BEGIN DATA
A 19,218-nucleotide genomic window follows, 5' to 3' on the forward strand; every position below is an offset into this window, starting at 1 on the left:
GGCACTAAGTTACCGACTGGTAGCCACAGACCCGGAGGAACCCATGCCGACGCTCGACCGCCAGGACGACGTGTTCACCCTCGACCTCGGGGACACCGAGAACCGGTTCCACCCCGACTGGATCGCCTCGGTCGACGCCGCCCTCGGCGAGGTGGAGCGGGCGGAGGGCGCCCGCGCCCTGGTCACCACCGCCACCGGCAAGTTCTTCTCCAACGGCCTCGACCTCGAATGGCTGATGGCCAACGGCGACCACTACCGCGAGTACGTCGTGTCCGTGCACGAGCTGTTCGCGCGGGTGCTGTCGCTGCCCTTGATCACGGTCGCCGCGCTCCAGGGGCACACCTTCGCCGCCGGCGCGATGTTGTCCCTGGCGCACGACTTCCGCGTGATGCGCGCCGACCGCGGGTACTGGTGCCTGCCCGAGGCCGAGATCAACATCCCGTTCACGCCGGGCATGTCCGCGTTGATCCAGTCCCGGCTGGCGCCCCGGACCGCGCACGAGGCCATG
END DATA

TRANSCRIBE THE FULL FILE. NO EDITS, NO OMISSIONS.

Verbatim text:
A 19,218-nucleotide genomic window follows, 5' to 3' on the forward strand; every position below is an offset into this window, starting at 1 on the left:
GGCACTAAGTTACCGACTGGTAGCCACAGACCCGGAGGAACCCATGCCGACGCTCGACCGCCAGGACGACGTGTTCACCCTCGACCTCGGGGACACCGAGAACCGGTTCCACCCCGACTGGATCGCCTCGGTCGACGCCGCCCTCGGCGAGGTGGAGCGGGCGGAGGGCGCCCGCGCCCTGGTCACCACCGCCACCGGCAAGTTCTTCTCCAACGGCCTCGACCTCGAATGGCTGATGGCCAACGGCGACCACTACCGCGAGTACGTCGTGTCCGTGCACGAGCTGTTCGCGCGGGTGCTGTCGCTGCCCTTGATCACGGTCGCCGCGCTCCAGGGGCACACCTTCGCCGCCGGCGCGATGTTGTCCCTGGCGCACGACTTCCGCGTGATGCGCGCCGACCGCGGGTACTGGTGCCTGCCCGAGGCCGAGATCAACATCCCGTTCACGCCGGGCATGTCCGCGTTGATCCAGTCCCGGCTGGCGCCCCGGACCGCGCACGAGGCCATG